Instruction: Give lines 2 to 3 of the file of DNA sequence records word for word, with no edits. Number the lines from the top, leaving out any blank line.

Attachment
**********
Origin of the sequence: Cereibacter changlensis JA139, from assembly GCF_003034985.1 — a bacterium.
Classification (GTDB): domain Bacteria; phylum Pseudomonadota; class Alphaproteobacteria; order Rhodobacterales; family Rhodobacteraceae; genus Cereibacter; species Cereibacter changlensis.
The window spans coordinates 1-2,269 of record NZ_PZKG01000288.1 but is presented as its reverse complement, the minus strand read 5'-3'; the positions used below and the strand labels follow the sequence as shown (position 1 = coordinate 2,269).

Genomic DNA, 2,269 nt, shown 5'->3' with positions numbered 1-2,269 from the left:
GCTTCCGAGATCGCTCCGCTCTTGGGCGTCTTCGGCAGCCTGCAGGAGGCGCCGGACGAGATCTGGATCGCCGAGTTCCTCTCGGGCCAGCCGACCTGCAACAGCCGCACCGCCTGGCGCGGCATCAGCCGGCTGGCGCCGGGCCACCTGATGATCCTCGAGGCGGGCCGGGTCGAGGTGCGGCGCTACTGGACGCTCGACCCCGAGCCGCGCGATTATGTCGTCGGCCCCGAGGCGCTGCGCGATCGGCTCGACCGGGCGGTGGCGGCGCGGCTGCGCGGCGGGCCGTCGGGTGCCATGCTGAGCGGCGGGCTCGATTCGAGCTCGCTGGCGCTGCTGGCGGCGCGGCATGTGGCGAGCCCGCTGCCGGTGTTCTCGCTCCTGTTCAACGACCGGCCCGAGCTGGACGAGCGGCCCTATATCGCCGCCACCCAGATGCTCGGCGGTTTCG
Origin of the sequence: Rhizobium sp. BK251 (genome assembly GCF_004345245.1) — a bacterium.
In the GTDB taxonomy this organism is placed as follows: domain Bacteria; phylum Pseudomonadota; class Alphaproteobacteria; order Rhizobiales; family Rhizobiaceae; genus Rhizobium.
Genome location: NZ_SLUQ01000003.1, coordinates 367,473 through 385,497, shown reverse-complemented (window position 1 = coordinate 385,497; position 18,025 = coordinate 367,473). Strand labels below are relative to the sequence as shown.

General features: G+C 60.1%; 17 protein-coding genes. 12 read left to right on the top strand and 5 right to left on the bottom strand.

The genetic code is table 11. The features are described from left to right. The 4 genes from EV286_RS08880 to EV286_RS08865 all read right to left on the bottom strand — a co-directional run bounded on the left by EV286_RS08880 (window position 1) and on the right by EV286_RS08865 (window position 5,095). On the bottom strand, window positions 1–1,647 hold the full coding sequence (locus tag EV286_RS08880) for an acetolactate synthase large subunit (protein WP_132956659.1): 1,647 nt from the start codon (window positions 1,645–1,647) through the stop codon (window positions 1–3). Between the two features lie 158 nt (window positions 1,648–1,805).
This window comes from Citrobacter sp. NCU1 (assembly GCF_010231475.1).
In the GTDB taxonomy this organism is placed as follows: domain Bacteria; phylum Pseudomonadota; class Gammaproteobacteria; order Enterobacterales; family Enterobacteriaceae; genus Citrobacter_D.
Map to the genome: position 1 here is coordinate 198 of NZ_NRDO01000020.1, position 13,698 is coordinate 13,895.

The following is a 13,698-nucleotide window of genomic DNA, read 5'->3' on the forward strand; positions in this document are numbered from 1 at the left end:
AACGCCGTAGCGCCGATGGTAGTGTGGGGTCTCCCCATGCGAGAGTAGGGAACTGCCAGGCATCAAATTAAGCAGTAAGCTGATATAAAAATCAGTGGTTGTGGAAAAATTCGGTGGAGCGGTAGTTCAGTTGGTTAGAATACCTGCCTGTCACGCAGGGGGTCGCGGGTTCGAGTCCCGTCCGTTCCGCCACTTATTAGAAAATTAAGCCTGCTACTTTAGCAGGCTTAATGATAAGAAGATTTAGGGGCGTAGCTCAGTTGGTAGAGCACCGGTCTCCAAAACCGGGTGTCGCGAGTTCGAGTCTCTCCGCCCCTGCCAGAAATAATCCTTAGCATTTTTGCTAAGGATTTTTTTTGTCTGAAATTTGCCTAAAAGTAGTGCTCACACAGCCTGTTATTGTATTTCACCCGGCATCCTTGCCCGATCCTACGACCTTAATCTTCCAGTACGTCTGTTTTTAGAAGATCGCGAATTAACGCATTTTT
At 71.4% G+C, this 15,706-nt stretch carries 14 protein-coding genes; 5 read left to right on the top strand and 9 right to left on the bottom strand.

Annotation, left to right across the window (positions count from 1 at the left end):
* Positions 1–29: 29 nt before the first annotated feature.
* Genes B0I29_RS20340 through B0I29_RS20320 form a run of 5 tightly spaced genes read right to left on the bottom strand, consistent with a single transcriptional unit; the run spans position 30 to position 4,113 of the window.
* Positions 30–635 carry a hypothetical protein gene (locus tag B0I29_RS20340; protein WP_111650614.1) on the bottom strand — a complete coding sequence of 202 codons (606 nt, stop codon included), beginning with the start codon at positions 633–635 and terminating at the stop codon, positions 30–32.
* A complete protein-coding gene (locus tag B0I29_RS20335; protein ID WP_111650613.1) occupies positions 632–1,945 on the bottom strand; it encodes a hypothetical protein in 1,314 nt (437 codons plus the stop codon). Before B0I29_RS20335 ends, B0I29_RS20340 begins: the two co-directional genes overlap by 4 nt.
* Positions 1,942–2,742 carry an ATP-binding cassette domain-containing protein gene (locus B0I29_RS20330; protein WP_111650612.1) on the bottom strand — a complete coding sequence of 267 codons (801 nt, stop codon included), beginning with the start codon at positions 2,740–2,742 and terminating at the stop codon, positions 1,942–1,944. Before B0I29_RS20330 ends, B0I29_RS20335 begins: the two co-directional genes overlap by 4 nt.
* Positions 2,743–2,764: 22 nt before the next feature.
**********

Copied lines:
Classification (GTDB): domain Bacteria; phylum Pseudomonadota; class Alphaproteobacteria; order Rhodobacterales; family Rhodobacteraceae; genus Cereibacter; species Cereibacter changlensis.
The window spans coordinates 1-2,269 of record NZ_PZKG01000288.1 but is presented as its reverse complement, the minus strand read 5'-3'; the positions used below and the strand labels follow the sequence as shown (position 1 = coordinate 2,269).